When was the last time you reviewed the source data of your recruiting technology or applicant tracking system (ATS)? Have you reviewed the effectiveness of recruiting sources by the number of interviews and hires each source provides? What did you learn?
Source data simply refers to where a candidate originated from—how did they hear about your company and the job opportunity and how did they enter your interview process?
Given the critical role candidate sources play in shaping your recruitment strategies and budget, it makes sense to perform an in-depth analysis of the various sources you currently track in your ATS. Likewise, since source fields have a tendency to grow like wildfire with each new event or online marketing campaign (you know what I mean!), it is essential to create some structure around how new sources are created and how often the fields will be audited to ensure the field structure continues to make sense—and that sources can be accurately tracked and measured.
Having a strong handle on your source data leads to a more in-depth understanding of your hiring environment, which in turn will lead to improved recruiting analytics, more effective recruiting programs, and a stronger ROI on all recruiting investments.
Let’s explore how your company can achieve these benefits by getting on top of its source data:
Mastering the data
Even with the benefits called out above, source tracking remains an onerous process for many companies due to an abundance of source field options that continues to grow with each new hiring initiative. Many companies have embraced a data-driven approach to recruiting—which is great—but most of the metrics they’re tracking only tell them “what” they have accomplished in the way of hiring, not “how” they have made those hires (aka where those people came from). This is why accumulating accurate source data is so critical.
The number of source options can be endless. If you look at your list of sources and those listed don’t clearly tell you where the hire originated from, such as “careers fair”, then your source data is not doing its job in giving you valuable insight into where you should or shouldn’t be making recruiting investments or spending your talent marketing or employer branding budget.
So, to master your source data and reap benefits like a stronger recruiting ROI, you will first need to establish guidelines for defining “source.” This will ensure your team is aligned on what a source really is (and therefore what it isn’t). For instance, most organizations consider career sites, professional networking sites, internal referrals, and resume databases to be sources. Then, use these guidelines to determine exactly what will be inputted as a source into your system (i.e. what the actual name will be, such as “careers site”). Doing so will enable you to pinpoint which specific “sub-sources” will fall under each (e.g. “Indeed”), and thus you and your team will confirm with one another that “career sites” is the source, not “Indeed.” Depending on your organization, you may find it applicable (and beneficial to your data collection) to list individual career sites as the sources themselves. Speak with your team and determine what works best for you. If you’re a smaller but growing company, make sure, too, to think about scalability when devising your source list.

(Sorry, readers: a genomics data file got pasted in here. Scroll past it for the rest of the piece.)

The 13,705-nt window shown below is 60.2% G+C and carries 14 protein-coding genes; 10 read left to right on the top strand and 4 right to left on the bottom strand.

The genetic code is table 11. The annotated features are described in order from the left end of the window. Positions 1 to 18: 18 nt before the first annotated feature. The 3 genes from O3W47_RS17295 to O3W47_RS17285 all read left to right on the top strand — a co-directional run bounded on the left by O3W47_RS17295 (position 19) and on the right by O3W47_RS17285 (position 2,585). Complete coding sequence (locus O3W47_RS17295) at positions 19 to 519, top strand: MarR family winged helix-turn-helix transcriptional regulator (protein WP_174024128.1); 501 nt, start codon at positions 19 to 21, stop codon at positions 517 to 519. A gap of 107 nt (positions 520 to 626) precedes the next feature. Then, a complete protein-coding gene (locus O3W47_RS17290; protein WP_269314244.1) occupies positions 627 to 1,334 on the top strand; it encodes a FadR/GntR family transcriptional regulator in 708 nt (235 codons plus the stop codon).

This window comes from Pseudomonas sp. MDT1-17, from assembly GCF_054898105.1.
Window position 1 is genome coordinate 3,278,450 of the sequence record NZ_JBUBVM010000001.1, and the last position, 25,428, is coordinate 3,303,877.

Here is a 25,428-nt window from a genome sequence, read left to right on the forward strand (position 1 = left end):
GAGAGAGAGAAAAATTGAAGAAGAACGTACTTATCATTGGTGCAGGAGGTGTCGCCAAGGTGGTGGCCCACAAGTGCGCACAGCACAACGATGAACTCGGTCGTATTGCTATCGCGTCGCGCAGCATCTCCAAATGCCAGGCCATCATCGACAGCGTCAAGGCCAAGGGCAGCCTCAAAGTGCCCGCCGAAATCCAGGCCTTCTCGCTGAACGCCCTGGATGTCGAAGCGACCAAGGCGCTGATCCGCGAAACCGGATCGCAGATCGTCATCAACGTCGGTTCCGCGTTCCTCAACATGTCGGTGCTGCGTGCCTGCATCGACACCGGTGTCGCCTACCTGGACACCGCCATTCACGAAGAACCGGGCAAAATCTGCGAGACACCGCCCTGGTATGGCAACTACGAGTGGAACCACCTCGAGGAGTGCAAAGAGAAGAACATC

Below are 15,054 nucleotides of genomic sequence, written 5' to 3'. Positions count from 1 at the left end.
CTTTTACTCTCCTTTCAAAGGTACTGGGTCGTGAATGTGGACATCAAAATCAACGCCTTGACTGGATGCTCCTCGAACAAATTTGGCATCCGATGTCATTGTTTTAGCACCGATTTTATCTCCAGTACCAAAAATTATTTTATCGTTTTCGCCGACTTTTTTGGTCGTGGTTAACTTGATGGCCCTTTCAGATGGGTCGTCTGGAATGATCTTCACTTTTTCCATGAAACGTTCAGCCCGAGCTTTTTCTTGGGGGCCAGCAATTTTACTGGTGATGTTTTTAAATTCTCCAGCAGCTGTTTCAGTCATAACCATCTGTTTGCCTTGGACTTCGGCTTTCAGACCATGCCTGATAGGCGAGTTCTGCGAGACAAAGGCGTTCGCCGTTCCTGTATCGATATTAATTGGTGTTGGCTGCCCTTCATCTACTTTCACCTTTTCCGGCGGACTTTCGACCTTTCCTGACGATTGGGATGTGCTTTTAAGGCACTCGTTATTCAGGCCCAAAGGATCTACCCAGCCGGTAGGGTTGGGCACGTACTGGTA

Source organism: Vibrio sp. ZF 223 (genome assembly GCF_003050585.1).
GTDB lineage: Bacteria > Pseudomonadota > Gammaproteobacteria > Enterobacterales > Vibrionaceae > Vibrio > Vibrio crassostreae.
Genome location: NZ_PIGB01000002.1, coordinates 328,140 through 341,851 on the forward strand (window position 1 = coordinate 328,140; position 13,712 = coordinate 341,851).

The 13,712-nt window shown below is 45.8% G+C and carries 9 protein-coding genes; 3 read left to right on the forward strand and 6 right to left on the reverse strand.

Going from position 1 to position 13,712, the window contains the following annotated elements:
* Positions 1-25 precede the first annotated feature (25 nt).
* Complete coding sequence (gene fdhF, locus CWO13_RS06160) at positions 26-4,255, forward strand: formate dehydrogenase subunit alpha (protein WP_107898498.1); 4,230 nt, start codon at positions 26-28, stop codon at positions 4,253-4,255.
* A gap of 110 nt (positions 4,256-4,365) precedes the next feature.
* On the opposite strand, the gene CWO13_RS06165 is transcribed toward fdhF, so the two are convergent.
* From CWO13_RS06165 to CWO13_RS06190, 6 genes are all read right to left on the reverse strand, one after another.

Rethinking active and passive candidates
To further optimize your source data, you need to consider listing sources that tie to both active candidates (those who are actively looking for new job opportunities, whether they’re currently employed or not) and to passive candidates (those who may be open to hearing about new opportunities but who are not actively seeking them out). Recruiting has evolved tremendously thanks to the social web. We’ve entered an era where the internet has empowered people to explore new companies and job opportunities anywhere, anytime. In fact, according to ERE, 83% of recruiters agree that the power has shifted away from the employer and toward the candidate. It’s given them alternative methods for finding jobs and researching employers, all before they apply to your jobs or respond to a message from you.
Further, the traditional theories of recruiting say that 80% of candidates are passive in their approach to job seeking (and 20%, active). However, we worked with The Harris Poll, a leading research organization, to determine the validity of this myth. We actually found almost the exact opposite to be true: 81% of candidates are actively look for jobs today. Case in point: not all sources in your system should be those that tie to passive candidates (such as methods carried out by your candidate sourcing team); you must think about those that relate to active candidates, too (such as your content and video-enhanced careers/job page and any pay-per-click (PPC) job ads you set up). With your recruiting strategy encompassing tactics that attract both active and passive candidates, your source data should be reflective of this.
Tying it all together
Once you have the right sources in your ATS, you can effectively track each candidate’s source and from there, you’ll be able to draw conclusions about which sources are resulting in the most interviews, hires, and long-term employees. From this, you’ll be able to determine exactly where you should be allocating your budget and efforts when it comes to sourcing and recruiting candidates. Overall, you’ll come out on top with a higher ROI on recruiting investment—and see exactly how obtaining and tracking accurate source data played a huge role in that.
But this all starts with having the right ATS—and an ATS in the first place! Check out our ebook, The Buyer's Guide to Applicant Tracking Software, for tips on sourcing the right ATS to fit your needs. Simply click the button below!